This is a video of Frans Johansson’s presentation at the 99% Conference, titled “The Secret Truth About Executing Great Ideas”. I have his book, The Medici Effect, sitting on my nightstand, next in line. He makes some great points here about what I’d call disposable decisions, or “strong beliefs, loosely held.”
Most successful innovators win with volume. Picasso created 20,000 works of art, most of which suck.
Only use the minimum amount of resources required to test, so you can pivot.
The purpose of a strategy is to convince yourself that it could work, not to come up with a correct answer or a final decision. It’s only successful insofar as it empowers actions.
“We have a strategic plan. It’s called doing things.” – Herb Kelleher, CEO of Southwest Airlines
The likelihood that your initial plan is wrong is nearly 100%. You manage this by taking the smallest executable steps.
Props to Behance for sharing their conference speakers online.
This weekend I read 2 interesting articles from the NYTimes that relate to our vision for the new commercial community we’re building at OpenSky:
It’s too bad the good folks at Daily Grommet don’t know of anyone else in their space, given that OpenSky is creating a Daily Grommet in every niche, for every interest. Why limit this “referral and endorsement” role to a limited population of thought leaders when everyone knows someone they trust to recommend the perfect product or solution for any number of needs? Let a daily grommet bloom in every home, in every conversation. There’s an opportunity for every OpenSky seller to watch and learn best practices from Daily Grommet’s success.
This is the new American dream: editing down to the right stuff, not having more stuff. OpenSky’s role is a proponent a new, quality-oriented economy rather than a traditional marketing machine: the purveyor of rampant consumerism.
A joint note from the 2 articles: the founder of Daily Grommet claims consumers have “a burning hunger for real leadership and access to authentic experiences and trustworthy people.” According to sources cited in the happiness article, experiences and relationships are the key to persistent happiness.
So the question for us at OpenSky and anyone else trying to innovate in this space isn’t “how can we sell more stuff?” It’s “how are we providing great experiences and connecting people?”
Here’s how Yaro Starak, internet marketing royalty, sets the stage to collect $25,000 simply by talking to 5 people.
I occasionally enjoy Yaro’s blog and email newsletter for their clear demonstrations of direct marketing tactics. Most recently, Yaro pitched his forthcoming “Elite Entrepreneur Coaching Program” on this page. When it works, he’ll collect $25,000 by simply having conversations with 5 people, on his own terms.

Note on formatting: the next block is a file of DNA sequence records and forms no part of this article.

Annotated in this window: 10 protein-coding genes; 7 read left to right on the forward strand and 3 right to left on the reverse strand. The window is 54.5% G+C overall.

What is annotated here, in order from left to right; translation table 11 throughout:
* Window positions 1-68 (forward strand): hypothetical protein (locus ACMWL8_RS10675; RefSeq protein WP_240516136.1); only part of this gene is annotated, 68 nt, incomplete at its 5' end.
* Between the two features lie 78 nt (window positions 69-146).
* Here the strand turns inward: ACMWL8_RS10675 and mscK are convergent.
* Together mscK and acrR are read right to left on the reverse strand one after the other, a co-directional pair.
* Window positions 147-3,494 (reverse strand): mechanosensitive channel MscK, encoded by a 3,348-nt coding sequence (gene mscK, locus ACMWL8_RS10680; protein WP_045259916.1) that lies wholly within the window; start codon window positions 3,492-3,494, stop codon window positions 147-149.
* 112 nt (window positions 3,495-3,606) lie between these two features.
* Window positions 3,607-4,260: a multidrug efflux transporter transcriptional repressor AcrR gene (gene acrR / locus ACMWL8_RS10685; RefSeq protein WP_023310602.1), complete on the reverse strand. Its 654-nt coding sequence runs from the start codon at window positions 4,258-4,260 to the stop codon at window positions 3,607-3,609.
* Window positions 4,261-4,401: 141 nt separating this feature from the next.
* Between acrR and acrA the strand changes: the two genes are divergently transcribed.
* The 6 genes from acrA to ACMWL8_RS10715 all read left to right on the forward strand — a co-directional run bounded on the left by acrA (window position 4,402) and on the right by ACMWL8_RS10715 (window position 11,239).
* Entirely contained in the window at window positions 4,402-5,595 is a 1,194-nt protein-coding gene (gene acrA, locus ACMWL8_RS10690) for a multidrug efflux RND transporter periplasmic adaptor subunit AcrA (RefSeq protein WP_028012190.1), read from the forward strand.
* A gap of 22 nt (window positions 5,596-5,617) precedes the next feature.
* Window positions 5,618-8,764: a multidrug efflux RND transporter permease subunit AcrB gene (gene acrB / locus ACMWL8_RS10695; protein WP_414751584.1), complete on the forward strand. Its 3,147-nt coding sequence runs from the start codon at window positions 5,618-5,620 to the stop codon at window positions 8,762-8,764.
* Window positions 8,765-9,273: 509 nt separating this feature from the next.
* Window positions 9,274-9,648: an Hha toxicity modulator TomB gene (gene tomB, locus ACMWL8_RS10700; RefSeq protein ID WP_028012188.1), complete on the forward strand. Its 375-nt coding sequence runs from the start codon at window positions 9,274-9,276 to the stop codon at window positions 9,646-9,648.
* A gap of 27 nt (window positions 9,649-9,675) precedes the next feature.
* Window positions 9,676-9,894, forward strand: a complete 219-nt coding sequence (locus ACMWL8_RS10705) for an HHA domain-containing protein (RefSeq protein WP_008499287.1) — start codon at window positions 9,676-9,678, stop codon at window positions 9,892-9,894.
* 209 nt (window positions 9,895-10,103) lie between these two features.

Check it out – it’s a great demonstration of a long sales letter. After reading through it a couple of times myself, I noticed a framework emerge. This is essentially the same pitch that convinces people to part with their hard-earned cash in all kinds of scenarios:
It begins by assuming that the reader is interested in a purchase (too many sales efforts waste time trying to lure disinterested buyers).
The bulk of the content makes an emotional right-brained appeal while overloading the left brain with numbers and case studies.
The net effect is similar to the psych study that asked people to memorize a sequence of random numbers and then offered them a healthy snack or a slice of rich chocolate cakes. Participants whose brains were overloaded by longer number sequences (a left-brained activity) unconsciously tended to shift the decision to the relatively unburdened right brain and more often chose the delicious-but-unhealthy cake.
Step 1: set the stage for an emotional decision
Background = aspirational intro (“I’m rich and so can you!”).
Aspirational value proposition. Too many sales efforts waste time describing the product or service instead of the value it creates for the buyer. “Sell the dream, not the dirt,” declares Donald Trump as he explains his successful real estate ventures.
Aspirational “qualifier” questions. Begins to set a tone of exclusivity, a seller’s market.
Details: product description and list of problems solved. (Overwhelming the left brain with lists leads to right-brain, emotional decision-making.) Lists are key here.
Step 2: appeal to the emotional brain with a scarce luxury good
Velvet rope of work (“You have to really want it.”) Raises perceived value, sets luxury status.
“Trust me” background info.